Living With Rheumatoid Arthritis, From Diagnosis to Treatment

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Rheumatoid arthritis is a chronic inflammatory autoimmune disease of unknown origin with a variable progression. It primarily impacts the joints but can also affect the internal organs. About 1.3 million adults in the United States are affected by rheumatoid arthritis. While most types of arthritis affect older adults, rheumatoid arthritis can affect people of all ages, including teenagers and even children. But initial symptoms appear more frequently in a person’s 40s or 50s. Rheumatoid arthritis affects women more commonly than men.

Rheumatoid arthritis begins gradually and grows more severe over time. In addition to joint pain, heart, lung and eye damage can result from the condition. But, many people can live long and healthy lives by keeping their symptoms under control.

The diagnosis is based primarily on the clinical appearance; this form of arthritis causes symmetrical swelling and pain in the small joints of the hands and feet. Fortunately, rheumatoid arthritis is treatable, and early drug therapy with a primary therapeutic agent is vial for a favorable outcome. To date, there is no cure for this condition, but treatments are available to ease pain and slow the progression.

Symptoms of Rheumatoid Arthritis

Early on when the condition first starts developing, people with rheumatoid arthritis tend to experience symptoms like:

  • Weight loss
  • Fatigue
  • Appetite loss
  • Muscle aches
  • Weakness
  • Stiffness in the morning or during periods of cold weather
  • Pain in one or multiple parts of the body
  • Red eyes
  • Swollen glands

Patients may feel symptoms in one or multiple joints, including, but not limited to, their:

  • Fingers
  • Elbows
  • Shoulders
  • Ankles
  • Knees
  • Neck
  • Toes

However, people can experience rheumatoid arthritis symptoms in all areas of the body.

As the condition progresses, rheumatoid arthritis may cause:

  • Pain and swelling in the joints
  • Pain and swelling in the muscles throughout other parts of the body
  • Stiffness
  • Limited range of motion
  • Deformities
  • Disfigurement

At this stage, people may have difficulties keeping up with their regular activities. While living with rheumatoid arthritis, your body is under tremendous stress, and it’s common to feel tired. Even getting through a day of work, school or parenting can be challenging. Many people also experience flare-ups, which are periods when the pain feels significantly worse or incapacitating.

Other common symptoms include:

  • Anemia
  • Vision problems
  • Fevers
  • Lung disorders
  • Numbness
  • Swelling
  • Inflamed glands

Some people experience symptoms when they eat certain foods or engage in certain activities. You may be able to recognize risk factors and control your symptoms by monitoring and modifying your lifestyle.

If you have rheumatoid arthritis, you should keep up with regular blood tests to determine whether you’re at risk for possible complications. People who are diagnosed with rheumatoid arthritis can develop serious complications if their symptoms are left unmonitored or untreated. These complications include extreme pain and permanent disability. Many people who experience severe rheumatoid arthritis are unable to work or live active lives. But, a more significant number of people can remain healthy and active.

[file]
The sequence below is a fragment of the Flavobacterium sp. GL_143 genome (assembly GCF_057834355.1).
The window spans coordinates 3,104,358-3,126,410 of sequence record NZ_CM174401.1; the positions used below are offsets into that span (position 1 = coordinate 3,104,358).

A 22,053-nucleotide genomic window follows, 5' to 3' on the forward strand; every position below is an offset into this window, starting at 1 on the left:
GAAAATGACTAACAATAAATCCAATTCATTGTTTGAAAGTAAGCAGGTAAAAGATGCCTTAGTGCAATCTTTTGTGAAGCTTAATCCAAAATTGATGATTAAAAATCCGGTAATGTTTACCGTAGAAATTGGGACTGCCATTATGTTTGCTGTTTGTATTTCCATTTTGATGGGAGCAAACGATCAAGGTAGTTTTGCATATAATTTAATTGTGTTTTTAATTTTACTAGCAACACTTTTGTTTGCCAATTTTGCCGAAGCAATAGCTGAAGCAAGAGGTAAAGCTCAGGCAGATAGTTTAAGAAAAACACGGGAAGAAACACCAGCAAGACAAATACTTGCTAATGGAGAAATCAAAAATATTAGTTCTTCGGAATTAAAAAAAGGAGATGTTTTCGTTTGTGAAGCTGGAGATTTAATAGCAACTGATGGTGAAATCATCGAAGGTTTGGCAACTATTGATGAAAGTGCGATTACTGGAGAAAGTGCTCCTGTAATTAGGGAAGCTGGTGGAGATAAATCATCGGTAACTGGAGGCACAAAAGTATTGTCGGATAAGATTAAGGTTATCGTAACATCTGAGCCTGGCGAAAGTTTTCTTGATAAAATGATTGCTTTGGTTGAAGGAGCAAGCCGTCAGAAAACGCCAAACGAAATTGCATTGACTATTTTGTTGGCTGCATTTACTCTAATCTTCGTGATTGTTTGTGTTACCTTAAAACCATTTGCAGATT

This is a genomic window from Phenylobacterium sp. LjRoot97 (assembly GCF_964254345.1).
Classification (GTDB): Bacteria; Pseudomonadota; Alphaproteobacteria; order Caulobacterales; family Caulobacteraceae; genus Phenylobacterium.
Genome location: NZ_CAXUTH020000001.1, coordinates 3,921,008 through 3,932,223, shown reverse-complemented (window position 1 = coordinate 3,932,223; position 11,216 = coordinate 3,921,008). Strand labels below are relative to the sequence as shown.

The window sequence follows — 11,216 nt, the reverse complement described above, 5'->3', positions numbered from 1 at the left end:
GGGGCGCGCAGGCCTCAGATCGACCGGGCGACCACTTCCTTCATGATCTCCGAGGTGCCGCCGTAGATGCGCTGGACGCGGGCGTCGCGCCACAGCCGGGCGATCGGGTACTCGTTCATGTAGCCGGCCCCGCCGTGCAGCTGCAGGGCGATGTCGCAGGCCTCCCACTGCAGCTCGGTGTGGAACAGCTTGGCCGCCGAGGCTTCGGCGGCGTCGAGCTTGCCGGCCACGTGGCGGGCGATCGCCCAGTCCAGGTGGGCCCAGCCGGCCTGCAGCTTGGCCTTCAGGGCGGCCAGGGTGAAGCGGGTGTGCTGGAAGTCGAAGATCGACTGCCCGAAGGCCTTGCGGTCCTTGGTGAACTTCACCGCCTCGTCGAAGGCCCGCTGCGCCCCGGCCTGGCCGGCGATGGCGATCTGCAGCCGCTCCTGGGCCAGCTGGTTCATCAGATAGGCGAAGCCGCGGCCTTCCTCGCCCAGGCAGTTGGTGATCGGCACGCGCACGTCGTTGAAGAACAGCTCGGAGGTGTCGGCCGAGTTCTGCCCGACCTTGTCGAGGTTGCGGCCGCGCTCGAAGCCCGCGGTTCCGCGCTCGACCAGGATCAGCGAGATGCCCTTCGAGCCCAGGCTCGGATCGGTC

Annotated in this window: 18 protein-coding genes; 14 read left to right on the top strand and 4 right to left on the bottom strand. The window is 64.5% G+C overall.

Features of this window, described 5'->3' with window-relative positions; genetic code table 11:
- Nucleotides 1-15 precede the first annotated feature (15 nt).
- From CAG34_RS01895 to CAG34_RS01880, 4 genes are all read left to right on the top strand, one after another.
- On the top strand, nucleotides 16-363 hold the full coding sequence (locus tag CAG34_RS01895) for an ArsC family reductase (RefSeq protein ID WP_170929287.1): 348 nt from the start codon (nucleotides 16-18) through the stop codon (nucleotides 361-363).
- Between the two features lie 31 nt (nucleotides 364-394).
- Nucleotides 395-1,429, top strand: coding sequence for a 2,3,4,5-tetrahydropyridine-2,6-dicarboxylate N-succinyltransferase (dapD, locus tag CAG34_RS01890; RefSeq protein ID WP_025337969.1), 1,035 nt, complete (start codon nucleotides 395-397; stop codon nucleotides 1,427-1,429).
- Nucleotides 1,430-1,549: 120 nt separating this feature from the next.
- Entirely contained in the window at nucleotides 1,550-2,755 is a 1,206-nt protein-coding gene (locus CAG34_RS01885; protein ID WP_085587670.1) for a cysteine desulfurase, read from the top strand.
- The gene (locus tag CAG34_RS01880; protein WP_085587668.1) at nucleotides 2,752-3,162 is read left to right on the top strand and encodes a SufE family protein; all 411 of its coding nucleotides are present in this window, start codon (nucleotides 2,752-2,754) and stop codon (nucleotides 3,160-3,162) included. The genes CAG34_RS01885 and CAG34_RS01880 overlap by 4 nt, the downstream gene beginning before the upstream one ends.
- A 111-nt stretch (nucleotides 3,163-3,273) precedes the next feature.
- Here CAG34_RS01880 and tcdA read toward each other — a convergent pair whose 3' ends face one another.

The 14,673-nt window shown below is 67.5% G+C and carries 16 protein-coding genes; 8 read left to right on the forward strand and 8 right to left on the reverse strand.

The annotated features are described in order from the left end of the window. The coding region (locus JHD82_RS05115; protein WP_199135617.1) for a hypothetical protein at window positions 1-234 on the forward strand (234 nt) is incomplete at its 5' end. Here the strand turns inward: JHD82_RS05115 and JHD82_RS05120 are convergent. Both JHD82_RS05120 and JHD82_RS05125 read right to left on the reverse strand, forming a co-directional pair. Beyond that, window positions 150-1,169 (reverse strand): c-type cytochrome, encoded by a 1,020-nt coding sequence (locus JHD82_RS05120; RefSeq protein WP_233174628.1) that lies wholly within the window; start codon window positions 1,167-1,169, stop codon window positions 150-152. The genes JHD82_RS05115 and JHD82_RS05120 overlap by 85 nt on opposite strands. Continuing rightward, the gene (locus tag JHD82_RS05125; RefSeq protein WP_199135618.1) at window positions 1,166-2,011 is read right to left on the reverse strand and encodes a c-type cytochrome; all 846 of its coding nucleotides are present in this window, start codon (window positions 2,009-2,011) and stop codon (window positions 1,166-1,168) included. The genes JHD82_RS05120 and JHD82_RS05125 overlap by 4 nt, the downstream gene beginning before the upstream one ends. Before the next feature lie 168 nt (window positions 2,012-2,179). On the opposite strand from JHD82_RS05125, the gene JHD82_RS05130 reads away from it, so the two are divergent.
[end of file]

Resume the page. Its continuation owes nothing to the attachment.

Causes of and Risk Factors for Rheumatoid Arthritis

A typical joint is made of muscle, bone, cartilage, tendons and joint capsules. Rheumatoid arthritis is a chronic condition that attacks these joint parts. Over time, bone and cartilage loss occur due to the stress placed upon the joint. The surrounding muscles can become swollen and degenerate over time if the condition progresses or continues without treatment.

There’s no known cause for rheumatoid arthritis. It’s an autoimmune disorder, which means that your body’s immune system perceives the cells in your joints as threats, similarly to how it reacts when detecting a pathogen, and subsequently attacks those cells in an effort to eliminate them. Some forms of autoimmune conditions are extreme, while others are more moderate and less severe. Other illnesses, genetic factors, or hormonal changes may trigger or complicate rheumatoid arthritis in any part of your body. In rare cases, people can develop rheumatoid arthritis as a result of an injury.

Rheumatoid arthritis is more common among women than men, and people of any age are susceptible. Most people start developing symptoms as older adults in their mid-40s. In some cases, affected children outgrow the condition by the time that they become adolescents or adults.

People with a family history of rheumatoid arthritis are a high-risk group, but it’s impossible to predict who will develop rheumatoid arthritis and which parts of their bodies will become affected. The most vital indicators for how the condition will progress involve your medical history. The condition is unique for everyone, so your doctor will assess your risks and prognosis based on existing patterns of the condition.

Diagnosing Rheumatoid Arthritis